‘Reverse Field Trip’ Brings Health Care Practitioners to the Classroom

 

Image via share.kaiserpermanente.org

Image via share.kaiserpermanente.org

By Ronvel Sharper

Richmond High School Health Academy students received a special presentation from Kaiser Permanente as part of a “reverse job shadow day” on February 9. Students in attendance at this first-ever event learned about different medical professions and got a taste of what working in those professions would be like.

Traditional job shadow programs bring students to the workplace, explained Rich Seeber, head teacher of the health academy.

“A reverse job shadow has the health care practitioners come to the school to teach the students,” Seeber said. “It’s a reverse field trip.”

“The goal is to expose Richmond High School Health Academy students to a variety of health occupations while giving them hands on experience,” he said.

Employees discussed careers in everything from herbology to sports medicine. Students also learned about health care compliance issues and patients’ rights to privacy.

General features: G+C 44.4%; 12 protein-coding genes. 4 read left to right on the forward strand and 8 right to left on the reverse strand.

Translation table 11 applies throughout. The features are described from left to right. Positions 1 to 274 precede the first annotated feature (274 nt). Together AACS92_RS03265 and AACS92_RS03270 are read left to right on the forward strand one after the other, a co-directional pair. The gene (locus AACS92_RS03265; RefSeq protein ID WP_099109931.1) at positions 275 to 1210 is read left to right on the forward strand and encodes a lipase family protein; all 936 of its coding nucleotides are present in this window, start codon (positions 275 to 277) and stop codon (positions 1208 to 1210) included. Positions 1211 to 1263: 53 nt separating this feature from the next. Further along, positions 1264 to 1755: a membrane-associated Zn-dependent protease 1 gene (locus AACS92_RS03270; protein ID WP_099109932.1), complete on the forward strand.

Students learned about careers in the mental health field, like social work, marriage and family therapy, being a psychologist who provides therapy, or a psychiatrist who prescribes medications. The education required to do these jobs is post-graduate education along with a bachelor’s degree.

“I liked how I learned about other jobs in health, not just nursing and [being a] doctor,” said Richmond High junior Asiatique Mitchell, age 16.

Mitchell, who is interested in becoming a surgeon or clinical laboratory scientist, says the job shadow presentation gave her a window into different career options in the medical field.

For more than 10 years, the Health Academy at Richmond High has been preparing students to succeed academically in post-high school health fields, including college and technical training.

“This was the first year of the job shadow, and we plan on making it an annual event,” said Seeber. “It helps students prepare for a real job shadow in which they go to a worksite and spend time with health care practitioners in health care settings.”

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